The day my Buddhist student asked to pray

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It took me by surprise. Not his prayer – his prayer was short and simple: “Lord, bless us today and thank you for our food. There were still a few words that I couldn’t remember because at that time I was deeply surprised and grateful for his simple prayer.

Sam* had come to the Adventist school four years earlier. He had never seen a Bible before, but on the first day of school he had one among his school supplies. He had trouble understanding the book. There were a lot of pages and a few odd words, but he seemed to like stories.

One day, as our class was finishing morning worship, Sam raised his hand and asked, “Can you pray for my grandmother? She is sick.” Soon he was talking about Jesus and his death on the cross for our sins.

It was customary in our class to pray for our meal before going to the cafeteria. Students are encouraged to pray, but only a few volunteer occasionally; most are too shy. On this particular occasion, Sam raised his hand. “Can I pray? He asked.

This moment was surprising and meaningful to me because Sam’s family is entirely Buddhist. Before entering our school, Sam knew nothing about the God we worship. He didn’t know anything about Christ or how to find books, chapters and verses in the Bible.

But Sam was on a spiritual journey through our Adventist school—the mission field that was our little institution. And that day, he chose to participate in one of the practices most dear to our faith: prayer. Talk to God, as to a friend.

The Mission of Adventist Education

We frequently refer to “redemption” as the goal of Adventist education, and when we talk about redemption, we are talking about evangelism—bringing mankind into a relationship with God. “In the highest sense, the work of education and the work of redemption are one, for in education, as in redemption, no one can lay any other foundation than that which is laid, who is Jesus Christ. »**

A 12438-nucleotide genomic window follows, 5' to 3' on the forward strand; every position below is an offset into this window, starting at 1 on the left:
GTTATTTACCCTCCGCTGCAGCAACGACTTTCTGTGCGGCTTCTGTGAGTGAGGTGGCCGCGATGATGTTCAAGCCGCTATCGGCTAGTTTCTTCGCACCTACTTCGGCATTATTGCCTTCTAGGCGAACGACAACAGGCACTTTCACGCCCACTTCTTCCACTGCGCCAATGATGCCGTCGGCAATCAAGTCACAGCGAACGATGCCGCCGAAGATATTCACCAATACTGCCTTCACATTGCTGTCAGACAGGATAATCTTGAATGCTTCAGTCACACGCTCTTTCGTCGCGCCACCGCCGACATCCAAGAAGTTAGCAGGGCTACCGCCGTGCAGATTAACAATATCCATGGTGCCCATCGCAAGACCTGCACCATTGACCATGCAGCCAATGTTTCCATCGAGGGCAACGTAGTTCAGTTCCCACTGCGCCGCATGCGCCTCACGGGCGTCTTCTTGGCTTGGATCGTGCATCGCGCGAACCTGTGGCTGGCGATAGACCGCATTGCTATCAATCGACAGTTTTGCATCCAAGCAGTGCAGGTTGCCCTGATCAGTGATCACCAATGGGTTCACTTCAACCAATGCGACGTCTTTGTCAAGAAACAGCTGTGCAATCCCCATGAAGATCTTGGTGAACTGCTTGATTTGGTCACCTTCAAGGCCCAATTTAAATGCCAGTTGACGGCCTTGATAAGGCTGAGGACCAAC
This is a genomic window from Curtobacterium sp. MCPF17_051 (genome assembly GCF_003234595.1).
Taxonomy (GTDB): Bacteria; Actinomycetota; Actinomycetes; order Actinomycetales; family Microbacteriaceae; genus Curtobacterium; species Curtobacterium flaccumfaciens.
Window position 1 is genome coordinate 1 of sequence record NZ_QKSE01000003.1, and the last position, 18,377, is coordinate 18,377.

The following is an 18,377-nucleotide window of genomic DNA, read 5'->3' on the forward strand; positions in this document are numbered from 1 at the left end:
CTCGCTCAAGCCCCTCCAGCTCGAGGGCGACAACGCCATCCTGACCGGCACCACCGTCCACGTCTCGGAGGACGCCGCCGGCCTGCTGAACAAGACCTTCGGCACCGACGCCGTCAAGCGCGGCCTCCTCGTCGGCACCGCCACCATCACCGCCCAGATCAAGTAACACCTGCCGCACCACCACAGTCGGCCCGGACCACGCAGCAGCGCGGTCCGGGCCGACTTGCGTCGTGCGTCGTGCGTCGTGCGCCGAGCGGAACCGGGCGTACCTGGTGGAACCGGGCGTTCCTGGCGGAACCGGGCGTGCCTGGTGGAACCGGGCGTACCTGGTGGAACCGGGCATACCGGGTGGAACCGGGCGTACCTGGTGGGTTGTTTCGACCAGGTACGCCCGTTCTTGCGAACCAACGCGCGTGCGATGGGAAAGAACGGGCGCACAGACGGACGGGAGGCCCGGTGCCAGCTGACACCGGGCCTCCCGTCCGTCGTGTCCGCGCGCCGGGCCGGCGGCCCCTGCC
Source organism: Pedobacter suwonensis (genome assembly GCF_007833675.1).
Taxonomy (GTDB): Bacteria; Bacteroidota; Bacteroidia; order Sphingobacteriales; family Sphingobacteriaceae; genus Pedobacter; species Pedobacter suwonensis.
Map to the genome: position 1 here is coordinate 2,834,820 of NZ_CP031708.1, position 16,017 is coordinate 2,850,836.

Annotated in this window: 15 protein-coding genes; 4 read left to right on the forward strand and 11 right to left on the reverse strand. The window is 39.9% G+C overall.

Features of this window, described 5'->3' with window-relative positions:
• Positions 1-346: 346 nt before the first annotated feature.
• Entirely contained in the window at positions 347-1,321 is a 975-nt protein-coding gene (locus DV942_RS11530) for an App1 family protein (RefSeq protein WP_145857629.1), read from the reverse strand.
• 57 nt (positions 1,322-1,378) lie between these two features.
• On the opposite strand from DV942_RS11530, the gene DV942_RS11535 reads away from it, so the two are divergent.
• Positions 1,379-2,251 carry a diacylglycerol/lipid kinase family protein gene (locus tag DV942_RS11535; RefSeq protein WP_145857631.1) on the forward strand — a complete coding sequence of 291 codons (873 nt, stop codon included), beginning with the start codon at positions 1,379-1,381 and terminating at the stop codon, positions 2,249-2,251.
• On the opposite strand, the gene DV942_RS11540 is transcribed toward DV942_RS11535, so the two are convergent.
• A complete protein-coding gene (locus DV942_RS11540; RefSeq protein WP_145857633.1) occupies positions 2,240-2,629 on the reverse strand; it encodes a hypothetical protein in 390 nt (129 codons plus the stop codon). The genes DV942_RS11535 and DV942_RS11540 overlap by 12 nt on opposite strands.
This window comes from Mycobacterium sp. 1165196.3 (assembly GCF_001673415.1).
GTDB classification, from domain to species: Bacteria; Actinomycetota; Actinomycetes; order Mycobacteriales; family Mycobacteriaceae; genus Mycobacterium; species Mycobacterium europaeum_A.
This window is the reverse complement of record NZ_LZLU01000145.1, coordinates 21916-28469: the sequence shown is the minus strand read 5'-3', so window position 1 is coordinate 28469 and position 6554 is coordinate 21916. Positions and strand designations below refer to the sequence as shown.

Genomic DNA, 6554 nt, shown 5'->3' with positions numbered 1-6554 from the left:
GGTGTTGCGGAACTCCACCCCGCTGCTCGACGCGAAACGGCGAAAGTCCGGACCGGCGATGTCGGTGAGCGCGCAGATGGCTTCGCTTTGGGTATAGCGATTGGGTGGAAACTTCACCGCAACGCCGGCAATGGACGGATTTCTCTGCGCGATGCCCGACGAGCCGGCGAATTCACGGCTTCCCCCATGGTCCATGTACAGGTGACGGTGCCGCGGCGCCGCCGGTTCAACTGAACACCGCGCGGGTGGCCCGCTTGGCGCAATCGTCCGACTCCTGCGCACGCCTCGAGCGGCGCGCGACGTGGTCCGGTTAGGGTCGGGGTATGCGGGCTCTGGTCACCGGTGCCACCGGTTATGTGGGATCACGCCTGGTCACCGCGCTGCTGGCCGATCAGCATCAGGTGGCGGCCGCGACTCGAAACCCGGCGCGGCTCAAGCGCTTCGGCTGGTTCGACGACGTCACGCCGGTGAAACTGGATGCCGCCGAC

But how often do we see elementary schools as centers of evangelism?

Many years ago I attended a meeting of pastors and directors of the conference where I served. One of the pastors addressed the gathering, expressing his opposition to his church diverting valuable funds to support the local school rather than investing in church evangelism. That was a long time ago, and I’m glad most of my pastor friends see our schools as centers of evangelism. Yet I still wonder how many well-meaning church members continue to view Adventist schools as financial burdens rather than the evangelistic centers they truly are.

Two years after Sam’s parents enrolled him in Adventist school, they also enrolled his younger sister. Sam also heard of the Pathfinders and wanted to join the club. His parents accepted. Soon after, her sister also followed suit.

Sam’s story highlights an Adventist reality: We are here for a reason, and that reason is to take the gospel to the world. In other words, our reason for being as Adventists is evangelism. Bring others to the knowledge of the three angels’ messages. And what better place to start than in our schools?

It’s no secret that our churches are aging and we are struggling to replace the members we are losing. Some churches became empty buildings, sparsely occupied once a week on Sabbath morning. It is time for our educational and ministerial departments to come together and realize that we are one. For our churches to thrive, we must grow together, and for that we must invest in youth evangelism.

the original version of this story was published on the Mid-America Union Conference Outlook.

*This is not his real name.

**Ellen G. White, Education (Mountain View, CA: Pacific Press Publishing Association, 1903), 30.

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